Dean mock-salutes him; Sam closes his eyes and breathes loudly through his nose. He’s still standing there like that when Dean locks himself in the bathroom. He peels his sweaty shirt off with vague plans to take a shower, but then the handprint on his upper-arm catches his eye. It stays furnace-red, always, like something only partially healed.
He doesn’t really think about what he does next.
It doesn’t matter how long he holds the lit match up to the already burnt-looking skin on his shoulder - it’s no good. He can’t do it the way Alistair did it; he can’t sear past flesh and bone and molecules the way he did, and when he realizes this, Dean hears himself make a noise he’s never made on earth, some kind of ghostly, keening wail.
His arms are suddenly pinned down. “What’s wrong with you? What the hell is wrong with you?” Sam is nearly hysterical, shaking him so violently that it sets something already in motion in Dean into overdrive and he slams his head back against the wall, panicked.
“No, Dean, no,” Sam says, hand at the back of Dean’s neck then, pat-patting him, his face. “Oh, god. God, I’m sorry. I’m sorry, it’s okay, you’re okay. You’re okay. There’s nothing’s wrong with you. You’re fine.”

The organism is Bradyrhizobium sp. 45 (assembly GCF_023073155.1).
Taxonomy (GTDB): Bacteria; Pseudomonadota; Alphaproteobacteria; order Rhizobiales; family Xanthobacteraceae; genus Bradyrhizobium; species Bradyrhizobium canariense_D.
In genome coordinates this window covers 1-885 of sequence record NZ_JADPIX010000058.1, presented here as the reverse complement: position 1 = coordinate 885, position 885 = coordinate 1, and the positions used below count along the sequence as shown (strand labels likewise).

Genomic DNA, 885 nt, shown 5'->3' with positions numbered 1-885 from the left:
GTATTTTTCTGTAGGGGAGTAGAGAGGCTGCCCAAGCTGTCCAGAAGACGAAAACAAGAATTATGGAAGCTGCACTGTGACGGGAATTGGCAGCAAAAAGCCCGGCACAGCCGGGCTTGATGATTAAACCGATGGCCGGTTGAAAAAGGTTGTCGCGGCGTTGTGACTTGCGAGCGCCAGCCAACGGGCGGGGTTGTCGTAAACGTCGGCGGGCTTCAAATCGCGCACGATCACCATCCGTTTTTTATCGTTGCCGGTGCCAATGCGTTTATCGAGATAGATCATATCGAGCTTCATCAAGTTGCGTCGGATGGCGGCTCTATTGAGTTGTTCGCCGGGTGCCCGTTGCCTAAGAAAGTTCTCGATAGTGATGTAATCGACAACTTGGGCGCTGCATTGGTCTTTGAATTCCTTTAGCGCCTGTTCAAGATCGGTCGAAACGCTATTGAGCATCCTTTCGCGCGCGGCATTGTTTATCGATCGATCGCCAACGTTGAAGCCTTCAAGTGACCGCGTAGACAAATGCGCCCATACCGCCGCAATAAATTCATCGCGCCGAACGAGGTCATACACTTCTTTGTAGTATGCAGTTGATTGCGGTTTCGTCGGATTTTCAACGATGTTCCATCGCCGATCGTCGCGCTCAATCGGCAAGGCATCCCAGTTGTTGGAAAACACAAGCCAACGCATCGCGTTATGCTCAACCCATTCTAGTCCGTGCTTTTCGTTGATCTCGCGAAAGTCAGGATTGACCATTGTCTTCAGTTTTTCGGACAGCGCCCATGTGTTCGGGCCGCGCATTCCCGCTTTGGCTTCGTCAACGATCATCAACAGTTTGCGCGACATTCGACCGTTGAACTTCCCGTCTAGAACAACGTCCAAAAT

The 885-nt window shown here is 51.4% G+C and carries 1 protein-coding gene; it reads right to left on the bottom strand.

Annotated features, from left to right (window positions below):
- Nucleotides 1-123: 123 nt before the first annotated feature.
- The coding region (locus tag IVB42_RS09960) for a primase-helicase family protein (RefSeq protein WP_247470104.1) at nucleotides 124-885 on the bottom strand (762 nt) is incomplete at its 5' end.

Dean shakes his head jerkily, but lets Sam pat at him some more.
Sam trembles a little, staring into his eyes. “Oh, you son of a bitch. Dean.”
He takes care of Dean’s shoulder for him. Dean doesn’t know exactly what he does for it; he doesn’t look to see. He’s so tired of seeing what he’s done to himself.
“Please don’t do that again,” Sam says after he makes Dean lie down in bed. He’s crying, silently. “Please. I feel like- I won’t be able to stand it.”
“I didn’t mean to,” Dean stutters. “Sammy. Sam, you were right, man. I’m tired. I’m just tired, all right, and I got stupid.”
“Just shut up, okay?” Sam is fiercely gentle, and with his eyes wet and sore-looking like that, he’s someone Dean almost recognizes.
“Don’t go,” he blurts out then, and his brother’s giant hand instantly falls back on him, onto his head, smoothing back the unwashed hair there. Sam’s hand covers his entire forehead and more, nearly his entire skull. It’s hard to think that Sam had once been smaller than him, had wanted to be carried everywhere and had clung to Dean’s waist like a baby monkey until Dean gave in and said okay, c’mon, up. It’s hard to think about anything these days, say anything, be here at all. He tries again anyway. “Sammy, don’t-”
“Shh, I won’t,” Sam promises, and stays with him in his bed all night that night, close, but that isn’t what Dean had meant.
Dig, Lazarus, Dig (working title: Ready) by maypoles
Written for an anonymous prompt at hoodie_time’s own Dean-focused hurt/comfort comment-fic meme: Sam, Dean, gen. After "On The Head Of A Pin," Dean has a bit of a breakdown. I’m kind of obsessed with this episode, so I knew this prompt was for me right away. Please just ignore my complete lack of knowledge as to how hospitals work? ;) 1,629 words. Spoilers: For "On The Head Of A Pin" and s4 in general. PG-13. Dean, Sam, gen. Like two seconds of Sam/Ruby.